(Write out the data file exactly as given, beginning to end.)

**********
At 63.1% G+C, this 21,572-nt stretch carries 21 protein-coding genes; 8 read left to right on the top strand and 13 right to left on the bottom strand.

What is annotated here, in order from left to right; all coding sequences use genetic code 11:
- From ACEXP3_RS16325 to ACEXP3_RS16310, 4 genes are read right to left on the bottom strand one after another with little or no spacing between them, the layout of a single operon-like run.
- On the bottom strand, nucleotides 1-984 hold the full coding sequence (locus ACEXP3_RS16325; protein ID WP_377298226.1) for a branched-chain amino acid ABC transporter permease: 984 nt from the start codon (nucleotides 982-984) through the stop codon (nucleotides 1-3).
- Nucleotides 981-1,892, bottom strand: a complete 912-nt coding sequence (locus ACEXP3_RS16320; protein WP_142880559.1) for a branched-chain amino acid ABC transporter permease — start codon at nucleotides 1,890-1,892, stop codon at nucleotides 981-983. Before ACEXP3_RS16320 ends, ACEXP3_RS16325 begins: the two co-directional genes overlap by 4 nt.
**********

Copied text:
At 63.1% G+C, this 21,572-nt stretch carries 21 protein-coding genes; 8 read left to right on the top strand and 13 right to left on the bottom strand.

What is annotated here, in order from left to right; all coding sequences use genetic code 11:
- From ACEXP3_RS16325 to ACEXP3_RS16310, 4 genes are read right to left on the bottom strand one after another with little or no spacing between them, the layout of a single operon-like run.
- On the bottom strand, nucleotides 1-984 hold the full coding sequence (locus ACEXP3_RS16325; protein ID WP_377298226.1) for a branched-chain amino acid ABC transporter permease: 984 nt from the start codon (nucleotides 982-984) through the stop codon (nucleotides 1-3).
- Nucleotides 981-1,892, bottom strand: a complete 912-nt coding sequence (locus ACEXP3_RS16320; protein WP_142880559.1) for a branched-chain amino acid ABC transporter permease — start codon at nucleotides 1,890-1,892, stop codon at nucleotides 981-983. Before ACEXP3_RS16320 ends, ACEXP3_RS16325 begins: the two co-directional genes overlap by 4 nt.